I work with managers all over the world and see how they struggle to maintain a healthy body and mind. They constantly fight with jet-lag, do not eat healthy or get enough sleep, and spend 90% of their working hours sitting. Many have health problems by the time they are in their mid-thirties, such as obesity, headache and severe back pain, thus increasing their risk of chronic diseases such as heart disease, diabetes and cancer.
I believe that we still do not fully understand the strong connection between movement and our productivity, energy and mental health. Research shows that physical activity affects our brain and emotional balance, and makes us more effective as leaders (see research from the center of creative leadership).
I know many companies have not yet made physical activity a priority. Some managers even brag about being fatigued and stressed. They do not know how to integrate movement into their busy lives and find the right type of exercise to give them more energy instead of another stress-adding factor. I was impressed when I heard a CEO speaking during a fire side chat with aspiring leaders about how he makes fitness a priority in his daily routine. He certainly has no more time than other people, yet makes it a non-negotiable part of his daily schedule. Lack of time is no excuse. We could spend less time checking the news or social media on phones, or watching endless hours of Netflix.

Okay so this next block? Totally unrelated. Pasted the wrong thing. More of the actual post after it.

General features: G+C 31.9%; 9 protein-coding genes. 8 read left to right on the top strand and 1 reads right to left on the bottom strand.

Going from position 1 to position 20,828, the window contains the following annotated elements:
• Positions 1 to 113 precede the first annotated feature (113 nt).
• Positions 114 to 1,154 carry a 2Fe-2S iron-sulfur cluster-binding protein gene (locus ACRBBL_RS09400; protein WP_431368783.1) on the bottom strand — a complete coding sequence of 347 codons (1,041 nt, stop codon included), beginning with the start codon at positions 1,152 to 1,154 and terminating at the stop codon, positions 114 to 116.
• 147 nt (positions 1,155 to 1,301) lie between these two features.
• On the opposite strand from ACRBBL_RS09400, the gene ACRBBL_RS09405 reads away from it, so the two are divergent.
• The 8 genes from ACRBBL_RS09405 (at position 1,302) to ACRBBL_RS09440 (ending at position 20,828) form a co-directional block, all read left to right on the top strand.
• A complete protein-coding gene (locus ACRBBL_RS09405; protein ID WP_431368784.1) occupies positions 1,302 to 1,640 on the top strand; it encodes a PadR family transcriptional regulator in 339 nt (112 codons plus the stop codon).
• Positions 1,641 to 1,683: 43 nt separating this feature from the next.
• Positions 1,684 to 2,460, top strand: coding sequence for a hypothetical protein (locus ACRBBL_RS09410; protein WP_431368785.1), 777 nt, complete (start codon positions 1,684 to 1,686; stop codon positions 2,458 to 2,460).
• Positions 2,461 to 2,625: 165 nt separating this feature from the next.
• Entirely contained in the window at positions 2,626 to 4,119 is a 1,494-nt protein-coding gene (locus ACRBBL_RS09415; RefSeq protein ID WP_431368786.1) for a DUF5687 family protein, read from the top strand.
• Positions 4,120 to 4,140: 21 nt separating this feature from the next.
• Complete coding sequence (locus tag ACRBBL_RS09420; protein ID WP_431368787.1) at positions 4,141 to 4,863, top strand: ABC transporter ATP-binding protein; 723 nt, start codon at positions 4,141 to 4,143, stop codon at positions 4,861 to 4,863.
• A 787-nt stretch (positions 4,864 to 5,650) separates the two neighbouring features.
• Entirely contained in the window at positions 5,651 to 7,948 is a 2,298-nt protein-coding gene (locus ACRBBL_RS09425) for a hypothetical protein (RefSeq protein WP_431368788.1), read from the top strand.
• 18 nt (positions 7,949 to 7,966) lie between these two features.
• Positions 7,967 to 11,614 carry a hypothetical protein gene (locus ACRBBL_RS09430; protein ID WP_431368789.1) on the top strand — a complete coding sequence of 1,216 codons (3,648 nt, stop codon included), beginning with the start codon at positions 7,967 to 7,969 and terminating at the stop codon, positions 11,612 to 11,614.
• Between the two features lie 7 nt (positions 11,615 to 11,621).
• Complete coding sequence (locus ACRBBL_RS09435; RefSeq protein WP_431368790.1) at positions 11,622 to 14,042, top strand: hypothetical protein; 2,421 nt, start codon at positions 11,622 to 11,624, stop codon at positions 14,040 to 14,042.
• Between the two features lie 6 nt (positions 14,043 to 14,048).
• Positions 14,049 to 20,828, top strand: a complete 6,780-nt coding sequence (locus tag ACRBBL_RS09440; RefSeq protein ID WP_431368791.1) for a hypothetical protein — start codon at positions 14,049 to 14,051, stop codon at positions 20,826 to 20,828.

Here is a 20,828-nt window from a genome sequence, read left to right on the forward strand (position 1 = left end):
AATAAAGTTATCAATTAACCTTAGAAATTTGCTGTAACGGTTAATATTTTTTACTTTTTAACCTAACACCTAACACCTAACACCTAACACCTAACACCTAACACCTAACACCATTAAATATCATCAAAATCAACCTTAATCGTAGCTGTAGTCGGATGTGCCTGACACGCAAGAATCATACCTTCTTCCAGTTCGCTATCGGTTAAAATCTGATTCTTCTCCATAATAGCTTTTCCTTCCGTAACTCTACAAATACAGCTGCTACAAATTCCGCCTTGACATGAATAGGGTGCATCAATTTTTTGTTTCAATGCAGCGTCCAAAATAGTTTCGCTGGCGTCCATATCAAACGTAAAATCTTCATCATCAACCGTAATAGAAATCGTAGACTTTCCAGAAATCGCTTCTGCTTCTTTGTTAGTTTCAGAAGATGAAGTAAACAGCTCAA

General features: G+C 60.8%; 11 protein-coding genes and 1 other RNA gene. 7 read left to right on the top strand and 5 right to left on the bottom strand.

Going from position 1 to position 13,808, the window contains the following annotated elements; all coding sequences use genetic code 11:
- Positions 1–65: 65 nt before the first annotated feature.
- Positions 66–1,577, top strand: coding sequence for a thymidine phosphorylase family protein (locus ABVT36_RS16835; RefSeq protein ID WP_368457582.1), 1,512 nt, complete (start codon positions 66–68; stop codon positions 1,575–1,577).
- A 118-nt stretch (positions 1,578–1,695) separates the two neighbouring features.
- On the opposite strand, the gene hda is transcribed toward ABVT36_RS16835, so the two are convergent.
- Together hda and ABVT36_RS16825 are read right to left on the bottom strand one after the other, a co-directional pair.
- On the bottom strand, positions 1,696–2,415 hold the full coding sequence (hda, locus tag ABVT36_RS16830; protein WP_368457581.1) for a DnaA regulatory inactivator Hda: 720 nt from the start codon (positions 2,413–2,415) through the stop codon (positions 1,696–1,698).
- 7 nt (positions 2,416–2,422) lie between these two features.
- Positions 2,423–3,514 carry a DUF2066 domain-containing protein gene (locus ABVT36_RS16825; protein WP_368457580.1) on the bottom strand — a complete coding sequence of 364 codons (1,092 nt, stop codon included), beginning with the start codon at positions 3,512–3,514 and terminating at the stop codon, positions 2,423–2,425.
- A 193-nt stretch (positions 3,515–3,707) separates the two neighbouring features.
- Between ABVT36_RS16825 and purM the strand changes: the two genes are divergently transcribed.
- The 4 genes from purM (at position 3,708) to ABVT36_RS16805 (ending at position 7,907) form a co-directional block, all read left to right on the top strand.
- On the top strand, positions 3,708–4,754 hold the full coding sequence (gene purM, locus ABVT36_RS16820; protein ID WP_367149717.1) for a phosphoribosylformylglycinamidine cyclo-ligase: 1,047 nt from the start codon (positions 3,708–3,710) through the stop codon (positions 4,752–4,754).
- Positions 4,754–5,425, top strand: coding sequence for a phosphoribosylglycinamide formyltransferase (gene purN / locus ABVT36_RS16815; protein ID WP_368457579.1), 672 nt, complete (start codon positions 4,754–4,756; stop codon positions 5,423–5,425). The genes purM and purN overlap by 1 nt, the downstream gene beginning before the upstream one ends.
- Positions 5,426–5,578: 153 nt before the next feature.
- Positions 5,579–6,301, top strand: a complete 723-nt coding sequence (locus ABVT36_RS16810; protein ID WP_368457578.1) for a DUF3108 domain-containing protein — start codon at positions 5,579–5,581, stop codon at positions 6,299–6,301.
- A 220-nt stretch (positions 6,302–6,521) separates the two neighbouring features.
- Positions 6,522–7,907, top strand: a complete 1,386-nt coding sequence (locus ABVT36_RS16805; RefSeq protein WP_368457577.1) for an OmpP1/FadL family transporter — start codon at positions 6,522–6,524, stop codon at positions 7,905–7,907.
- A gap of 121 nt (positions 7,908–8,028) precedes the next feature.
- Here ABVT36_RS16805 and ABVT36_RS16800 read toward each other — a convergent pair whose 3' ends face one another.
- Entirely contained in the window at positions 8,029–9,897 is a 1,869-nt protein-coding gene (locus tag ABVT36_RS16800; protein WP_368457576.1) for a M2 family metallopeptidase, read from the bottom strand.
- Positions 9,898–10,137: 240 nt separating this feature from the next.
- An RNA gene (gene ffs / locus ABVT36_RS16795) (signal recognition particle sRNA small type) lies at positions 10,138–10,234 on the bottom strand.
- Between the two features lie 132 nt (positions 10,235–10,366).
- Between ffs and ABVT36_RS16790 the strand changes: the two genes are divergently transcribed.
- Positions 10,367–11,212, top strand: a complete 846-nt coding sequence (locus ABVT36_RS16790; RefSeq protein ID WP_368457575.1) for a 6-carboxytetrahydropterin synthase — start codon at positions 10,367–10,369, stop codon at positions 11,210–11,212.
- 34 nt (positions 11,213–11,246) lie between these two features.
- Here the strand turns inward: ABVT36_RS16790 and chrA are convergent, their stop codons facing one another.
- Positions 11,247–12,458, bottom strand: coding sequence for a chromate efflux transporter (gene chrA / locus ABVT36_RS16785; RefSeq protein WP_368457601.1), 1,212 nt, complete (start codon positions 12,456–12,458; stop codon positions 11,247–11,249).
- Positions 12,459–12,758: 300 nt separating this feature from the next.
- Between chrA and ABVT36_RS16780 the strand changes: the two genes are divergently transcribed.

We all know the benefits in theory (see research from Psychology Today), but how do we keep up the motivation from our New Year’s resolutions to become more productive and balanced leaders?
Here are three tips to get started:
1. First, I would start by asking myself: with which tasks and demands am I confronted everyday? Am I already in a very competitive, faced-paced environment? If so, it would be better to find physical activity that does not release even more stress hormones like cortisol. How many managers do you see regularly on the treadmill with red faces and sweat bursts? Instead, choose activities that balance your nervous system, decrease stress and reduce inflammation; like taking a walk, hiking or yoga (see scientific benefits of yoga.)
2. Try something new. Find an activity that gives you joy and energy, or which challenges you to develop news skills, like dancing, climbing, capoeira, golf, juggling, curling, running, etc. (here you find more inspiration). Sign up for local or corporate sports events like J.P. Morgan to motivate yourself to keep up with your goals and share the experience with others.
3. If you travel extensively, invest in a personal trainer who can setup an individualized training program that you can perform even in your hotel room. Additionally, on YouTube or Podcasts you can find many professional and fun workout routines that can be completed in a few as seven minutes.
If you make movement a part of your life, you can increase not just your confidence, energy and productivity, but can also influence your coworkers and contribute to a more healthy and productive workplace, where people are fit, balanced, and better able to face challenges, changes and other stresses at work.